In my previous blog posts I have focused on two aspects of India I considered highly visible – the Taj Mahal and butter chicken. Sadly, in doing this I fear I have essentialised India for this classic monument and its cuisine.
When considering a new place (that is, somewhere foreign to us) essentialised aspects like this serve to narrow tourism interests and experiences to these key concepts. For instance, Indian cuisine is no doubt considered by many abroad as central to the culture of the country. Tourism activities such as this “Eat like a Local: Mumbai Street Food Tour” capitalise on this idea, but also imply that this culinary experience mirrors that of locals in the area.
One does wonder though, how eating like a local can set you back over $50AUD in a country where locals usually eat for less than $1AUD. Ultimately, this faux experience framed as an authentic experience leaves us disappointed as we failed to experience the real essence of a place.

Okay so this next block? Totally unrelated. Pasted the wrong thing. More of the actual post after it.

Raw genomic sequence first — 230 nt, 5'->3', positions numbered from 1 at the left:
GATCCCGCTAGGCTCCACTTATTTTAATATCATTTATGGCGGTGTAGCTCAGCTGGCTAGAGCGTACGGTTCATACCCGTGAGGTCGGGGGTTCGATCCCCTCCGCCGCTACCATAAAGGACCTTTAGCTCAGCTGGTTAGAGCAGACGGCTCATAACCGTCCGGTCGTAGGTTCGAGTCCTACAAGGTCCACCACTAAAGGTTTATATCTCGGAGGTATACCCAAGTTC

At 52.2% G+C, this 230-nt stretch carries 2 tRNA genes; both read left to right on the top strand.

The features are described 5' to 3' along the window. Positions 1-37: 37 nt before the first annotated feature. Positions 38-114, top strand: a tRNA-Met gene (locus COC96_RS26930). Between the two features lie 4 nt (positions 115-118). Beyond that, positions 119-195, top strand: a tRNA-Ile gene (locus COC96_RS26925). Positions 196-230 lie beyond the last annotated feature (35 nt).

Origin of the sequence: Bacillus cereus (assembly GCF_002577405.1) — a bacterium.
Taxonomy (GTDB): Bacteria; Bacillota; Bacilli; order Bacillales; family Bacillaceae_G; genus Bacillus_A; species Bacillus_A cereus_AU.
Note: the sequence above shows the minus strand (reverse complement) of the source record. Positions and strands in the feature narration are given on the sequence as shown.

Similarly, when considering tourists’ experience of the Taj Mahal we can identify a feeling of deception from the photos we witnessed of this majestic landmark before our travels and the actual experience. The pictures we see of this building in tourist brochures show an empty foreground, alluding to the unsuspecting traveller that they will also experience the grandeur of the Taj Mahal in this same intimate capacity.
However, in reality, majority of the year the complex is swarming with thousands of tourists and locals every day, not quite the peaceful image one was suspecting from those brochures.
Travellers’ reviews of their experiences at the Taj Mahal are also not always filled with awe and wonder. Many travellers feel the amazing architecture of the building is quashed by the inflated tourist ticket price, incessant rip offs and potential theft.
From reconsidering India in this new light I feel I must apologise to her for somewhat oversimplifying her monuments, cuisine and most importantly, people. When contemplating a foreign place, one must not forget that larger social and political processes are at play, underpinned by various imaginative geographies that frame what we consider essential and visible to a place.